Maryam: I can definitely embrace the term nerd, you know. I would consider myself one. I read a lot. I do all of the quote/unquote nerdy things and I think I would fit the stereotypical nerd description. I find myself consumed by certain things that I’m passionate about, which I think essentially is really what a nerd is. I worked in the computer business for ten years. I was a software test engineer. For me, the biggest thing is reading. I’m into reading.

BNP: Is there a particular author who is your favorite right now?

Maryam: I just finished the book called Homegoing by Yaa Gyasi. It is the first time I’ve experienced an author who wrote in that sort of structure, where every chapter was a different generation and it explored the generational divide and how the gap widened from Africa to Africans to African-Americans. It was so ambitious. She did an amazing job with it. Alice Walker is probably my all time favorite author. Sonia Sanchez is my favorite poet and I’m a big Octavia E. Butler fan.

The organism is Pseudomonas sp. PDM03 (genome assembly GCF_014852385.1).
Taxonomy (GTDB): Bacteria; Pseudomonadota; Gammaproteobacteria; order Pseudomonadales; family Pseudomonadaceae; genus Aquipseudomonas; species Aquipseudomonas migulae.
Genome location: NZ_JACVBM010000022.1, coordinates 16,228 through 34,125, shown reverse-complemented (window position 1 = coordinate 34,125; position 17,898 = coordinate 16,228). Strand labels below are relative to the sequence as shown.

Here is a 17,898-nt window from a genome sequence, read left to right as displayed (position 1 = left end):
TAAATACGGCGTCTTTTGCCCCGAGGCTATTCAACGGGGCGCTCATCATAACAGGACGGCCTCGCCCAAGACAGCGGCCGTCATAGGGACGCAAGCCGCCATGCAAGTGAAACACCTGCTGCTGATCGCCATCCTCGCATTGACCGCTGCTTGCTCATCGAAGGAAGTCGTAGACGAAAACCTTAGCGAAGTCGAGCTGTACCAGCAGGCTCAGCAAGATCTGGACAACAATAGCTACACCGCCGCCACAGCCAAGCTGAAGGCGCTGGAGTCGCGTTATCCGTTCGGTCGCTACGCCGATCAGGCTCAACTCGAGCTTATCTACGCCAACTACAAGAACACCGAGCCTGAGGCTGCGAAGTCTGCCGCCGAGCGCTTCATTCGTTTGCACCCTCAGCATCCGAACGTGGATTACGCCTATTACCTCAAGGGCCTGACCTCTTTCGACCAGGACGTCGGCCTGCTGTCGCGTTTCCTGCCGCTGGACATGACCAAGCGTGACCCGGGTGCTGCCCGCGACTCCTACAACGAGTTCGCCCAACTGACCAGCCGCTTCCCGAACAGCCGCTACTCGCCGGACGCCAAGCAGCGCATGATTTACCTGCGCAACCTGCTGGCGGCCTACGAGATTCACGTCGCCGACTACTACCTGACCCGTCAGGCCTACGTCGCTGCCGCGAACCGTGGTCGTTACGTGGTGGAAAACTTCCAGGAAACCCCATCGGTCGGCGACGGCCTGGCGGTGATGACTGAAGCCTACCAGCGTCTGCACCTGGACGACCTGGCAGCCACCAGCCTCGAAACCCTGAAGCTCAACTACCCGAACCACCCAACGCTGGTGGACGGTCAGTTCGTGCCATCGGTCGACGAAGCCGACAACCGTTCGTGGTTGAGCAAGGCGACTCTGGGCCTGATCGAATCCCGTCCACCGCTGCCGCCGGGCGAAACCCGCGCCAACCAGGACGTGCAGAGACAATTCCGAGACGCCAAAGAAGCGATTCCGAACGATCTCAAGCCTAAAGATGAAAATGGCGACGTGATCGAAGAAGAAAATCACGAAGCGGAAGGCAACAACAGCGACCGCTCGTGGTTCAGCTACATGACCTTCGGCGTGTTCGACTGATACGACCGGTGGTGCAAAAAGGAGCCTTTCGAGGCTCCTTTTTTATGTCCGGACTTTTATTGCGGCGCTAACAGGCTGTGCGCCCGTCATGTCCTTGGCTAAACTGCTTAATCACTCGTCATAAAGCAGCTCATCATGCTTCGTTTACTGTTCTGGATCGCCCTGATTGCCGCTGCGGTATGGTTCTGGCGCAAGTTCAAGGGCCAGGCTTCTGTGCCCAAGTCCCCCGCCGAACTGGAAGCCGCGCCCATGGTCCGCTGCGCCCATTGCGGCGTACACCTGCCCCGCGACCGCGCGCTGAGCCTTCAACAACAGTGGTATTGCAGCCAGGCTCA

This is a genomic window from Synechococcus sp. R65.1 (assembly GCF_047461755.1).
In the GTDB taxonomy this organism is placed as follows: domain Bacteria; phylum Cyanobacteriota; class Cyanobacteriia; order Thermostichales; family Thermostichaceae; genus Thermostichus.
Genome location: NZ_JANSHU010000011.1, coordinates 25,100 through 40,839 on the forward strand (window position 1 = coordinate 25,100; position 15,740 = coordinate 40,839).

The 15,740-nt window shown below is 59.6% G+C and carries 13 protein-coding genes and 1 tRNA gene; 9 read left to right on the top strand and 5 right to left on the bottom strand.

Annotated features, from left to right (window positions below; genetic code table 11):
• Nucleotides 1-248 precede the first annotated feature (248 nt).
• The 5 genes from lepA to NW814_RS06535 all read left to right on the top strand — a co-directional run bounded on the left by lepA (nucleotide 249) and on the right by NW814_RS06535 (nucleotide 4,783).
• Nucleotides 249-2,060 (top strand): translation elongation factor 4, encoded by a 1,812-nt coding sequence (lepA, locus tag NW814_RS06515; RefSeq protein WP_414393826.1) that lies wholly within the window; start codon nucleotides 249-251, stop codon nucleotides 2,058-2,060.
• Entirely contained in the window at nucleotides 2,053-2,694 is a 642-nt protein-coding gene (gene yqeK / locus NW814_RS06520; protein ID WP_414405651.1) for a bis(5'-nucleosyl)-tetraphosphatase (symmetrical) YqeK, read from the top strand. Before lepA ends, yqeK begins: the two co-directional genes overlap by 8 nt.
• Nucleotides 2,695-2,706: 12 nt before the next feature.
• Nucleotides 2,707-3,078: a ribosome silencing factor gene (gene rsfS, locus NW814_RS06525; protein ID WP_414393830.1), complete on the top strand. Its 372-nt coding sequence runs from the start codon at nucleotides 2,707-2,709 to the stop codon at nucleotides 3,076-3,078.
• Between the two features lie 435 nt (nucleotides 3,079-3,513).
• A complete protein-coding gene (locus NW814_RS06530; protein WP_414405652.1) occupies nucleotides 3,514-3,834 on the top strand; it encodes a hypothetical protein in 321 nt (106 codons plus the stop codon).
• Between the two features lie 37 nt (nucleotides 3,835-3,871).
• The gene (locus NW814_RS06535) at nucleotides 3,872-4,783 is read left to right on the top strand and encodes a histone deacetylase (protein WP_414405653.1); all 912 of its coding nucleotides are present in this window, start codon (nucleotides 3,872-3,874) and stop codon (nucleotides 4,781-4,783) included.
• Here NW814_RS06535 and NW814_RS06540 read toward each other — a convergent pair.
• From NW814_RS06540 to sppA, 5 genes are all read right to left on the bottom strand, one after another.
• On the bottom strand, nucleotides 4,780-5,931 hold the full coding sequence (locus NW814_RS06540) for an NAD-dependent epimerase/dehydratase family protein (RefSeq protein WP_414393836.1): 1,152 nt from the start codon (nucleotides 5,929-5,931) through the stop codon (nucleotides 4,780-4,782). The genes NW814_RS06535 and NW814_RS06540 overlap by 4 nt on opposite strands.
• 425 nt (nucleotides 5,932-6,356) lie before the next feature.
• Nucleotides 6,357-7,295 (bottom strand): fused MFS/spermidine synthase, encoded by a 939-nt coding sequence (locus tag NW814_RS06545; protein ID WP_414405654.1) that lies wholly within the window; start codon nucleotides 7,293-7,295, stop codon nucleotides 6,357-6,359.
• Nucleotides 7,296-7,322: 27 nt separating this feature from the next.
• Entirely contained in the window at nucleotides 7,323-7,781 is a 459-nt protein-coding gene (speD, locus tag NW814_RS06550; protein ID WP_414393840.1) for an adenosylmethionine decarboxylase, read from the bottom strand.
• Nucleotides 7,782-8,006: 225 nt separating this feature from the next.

BNP: How and why did you create Philadelphia Printworks?

Maryam: We started in 2010 and in the beginning, it was myself and my business partner at the time, Ruth-Poloma Rivera-Perez. She was in her early twenties, I was in my mid-twenties and we were just very excited about the idea of helping our community or being an active participant in our community in any way possible. The idea of screen printing and the whole DIY culture was very appealing to us. Around the time when I had actually met her, we both had the idea of getting into screen printing and starting our own t-shirt companies. So, when our paths crossed we had the catalyst we needed and the energy to give each other the confidence we needed to actually take that next step forward.